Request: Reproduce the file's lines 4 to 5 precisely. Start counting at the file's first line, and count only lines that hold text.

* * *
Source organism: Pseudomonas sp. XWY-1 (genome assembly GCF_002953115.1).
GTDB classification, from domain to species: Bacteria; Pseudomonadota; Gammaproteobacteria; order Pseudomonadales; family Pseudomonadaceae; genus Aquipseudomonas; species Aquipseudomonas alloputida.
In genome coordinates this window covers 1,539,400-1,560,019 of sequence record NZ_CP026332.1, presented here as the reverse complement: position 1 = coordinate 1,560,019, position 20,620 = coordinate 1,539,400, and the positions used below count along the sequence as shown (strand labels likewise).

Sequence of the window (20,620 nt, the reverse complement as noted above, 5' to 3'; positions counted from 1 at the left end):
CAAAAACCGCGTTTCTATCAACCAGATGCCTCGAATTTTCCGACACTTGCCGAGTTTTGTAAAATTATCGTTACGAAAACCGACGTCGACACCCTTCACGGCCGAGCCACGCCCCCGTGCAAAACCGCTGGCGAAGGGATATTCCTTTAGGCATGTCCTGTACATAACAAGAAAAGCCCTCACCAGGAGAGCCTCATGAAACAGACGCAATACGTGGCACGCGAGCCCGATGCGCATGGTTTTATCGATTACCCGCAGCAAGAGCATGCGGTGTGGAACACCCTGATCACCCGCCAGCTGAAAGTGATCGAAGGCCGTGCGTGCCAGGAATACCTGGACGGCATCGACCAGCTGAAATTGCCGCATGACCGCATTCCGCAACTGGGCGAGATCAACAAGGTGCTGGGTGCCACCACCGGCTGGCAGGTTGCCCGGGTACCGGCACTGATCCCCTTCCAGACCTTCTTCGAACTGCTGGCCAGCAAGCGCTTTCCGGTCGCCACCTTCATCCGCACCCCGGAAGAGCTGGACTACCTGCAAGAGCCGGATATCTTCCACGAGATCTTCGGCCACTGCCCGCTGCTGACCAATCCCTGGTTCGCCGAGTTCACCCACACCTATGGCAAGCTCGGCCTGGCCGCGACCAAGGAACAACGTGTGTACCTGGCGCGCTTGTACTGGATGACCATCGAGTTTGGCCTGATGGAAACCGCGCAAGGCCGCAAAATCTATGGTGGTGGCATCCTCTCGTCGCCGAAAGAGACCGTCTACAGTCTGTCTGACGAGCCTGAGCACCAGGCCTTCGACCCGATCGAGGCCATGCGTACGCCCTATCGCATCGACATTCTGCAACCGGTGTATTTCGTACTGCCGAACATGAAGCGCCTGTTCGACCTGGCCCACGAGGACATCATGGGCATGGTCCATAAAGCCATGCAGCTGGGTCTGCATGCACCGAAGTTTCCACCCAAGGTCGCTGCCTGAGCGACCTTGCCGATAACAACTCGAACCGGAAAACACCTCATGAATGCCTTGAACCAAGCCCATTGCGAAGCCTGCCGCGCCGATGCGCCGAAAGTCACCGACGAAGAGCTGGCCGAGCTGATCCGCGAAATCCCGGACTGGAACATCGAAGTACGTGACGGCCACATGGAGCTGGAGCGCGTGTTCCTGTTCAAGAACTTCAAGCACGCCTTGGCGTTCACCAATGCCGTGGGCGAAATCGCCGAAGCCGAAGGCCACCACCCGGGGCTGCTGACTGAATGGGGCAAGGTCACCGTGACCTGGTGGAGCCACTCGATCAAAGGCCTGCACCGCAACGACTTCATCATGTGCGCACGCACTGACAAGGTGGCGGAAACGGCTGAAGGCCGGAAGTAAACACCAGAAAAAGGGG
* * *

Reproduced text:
Sequence of the window (20,620 nt, the reverse complement as noted above, 5' to 3'; positions counted from 1 at the left end):
CAAAAACCGCGTTTCTATCAACCAGATGCCTCGAATTTTCCGACACTTGCCGAGTTTTGTAAAATTATCGTTACGAAAACCGACGTCGACACCCTTCACGGCCGAGCCACGCCCCCGTGCAAAACCGCTGGCGAAGGGATATTCCTTTAGGCATGTCCTGTACATAACAAGAAAAGCCCTCACCAGGAGAGCCTCATGAAACAGACGCAATACGTGGCACGCGAGCCCGATGCGCATGGTTTTATCGATTACCCGCAGCAAGAGCATGCGGTGTGGAACACCCTGATCACCCGCCAGCTGAAAGTGATCGAAGGCCGTGCGTGCCAGGAATACCTGGACGGCATCGACCAGCTGAAATTGCCGCATGACCGCATTCCGCAACTGGGCGAGATCAACAAGGTGCTGGGTGCCACCACCGGCTGGCAGGTTGCCCGGGTACCGGCACTGATCCCCTTCCAGACCTTCTTCGAACTGCTGGCCAGCAAGCGCTTTCCGGTCGCCACCTTCATCCGCACCCCGGAAGAGCTGGACTACCTGCAAGAGCCGGATATCTTCCACGAGATCTTCGGCCACTGCCCGCTGCTGACCAATCCCTGGTTCGCCGAGTTCACCCACACCTATGGCAAGCTCGGCCTGGCCGCGACCAAGGAACAACGTGTGTACCTGGCGCGCTTGTACTGGATGACCATCGAGTTTGGCCTGATGGAAACCGCGCAAGGCCGCAAAATCTATGGTGGTGGCATCCTCTCGTCGCCGAAAGAGACCGTCTACAGTCTGTCTGACGAGCCTGAGCACCAGGCCTTCGACCCGATCGAGGCCATGCGTACGCCCTATCGCATCGACATTCTGCAACCGGTGTATTTCGTACTGCCGAACATGAAGCGCCTGTTCGACCTGGCCCACGAGGACATCATGGGCATGGTCCATAAAGCCATGCAGCTGGGTCTGCATGCACCGAAGTTTCCACCCAAGGTCGCTGCCTGAGCGACCTTGCCGATAACAACTCGAACCGGAAAACACCTCATGAATGCCTTGAACCAAGCCCATTGCGAAGCCTGCCGCGCCGATGCGCCGAAAGTCACCGACGAAGAGCTGGCCGAGCTGATCCGCGAAATCCCGGACTGGAACATCGAAGTACGTGACGGCCACATGGAGCTGGAGCGCGTGTTCCTGTTCAAGAACTTCAAGCACGCCTTGGCGTTCACCAATGCCGTGGGCGAAATCGCCGAAGCCGAAGGCCACCACCCGGGGCTGCTGACTGAATGGGGCAAGGTCACCGTGACCTGGTGGAGCCACTCGATCAAAGGCCTGCACCGCAACGACTTCATCATGTGCGCACGCACTGACAAGGTGGCGGAAACGGCTGAAGGCCGGAAGTAAACACCAGAAAAAGGGG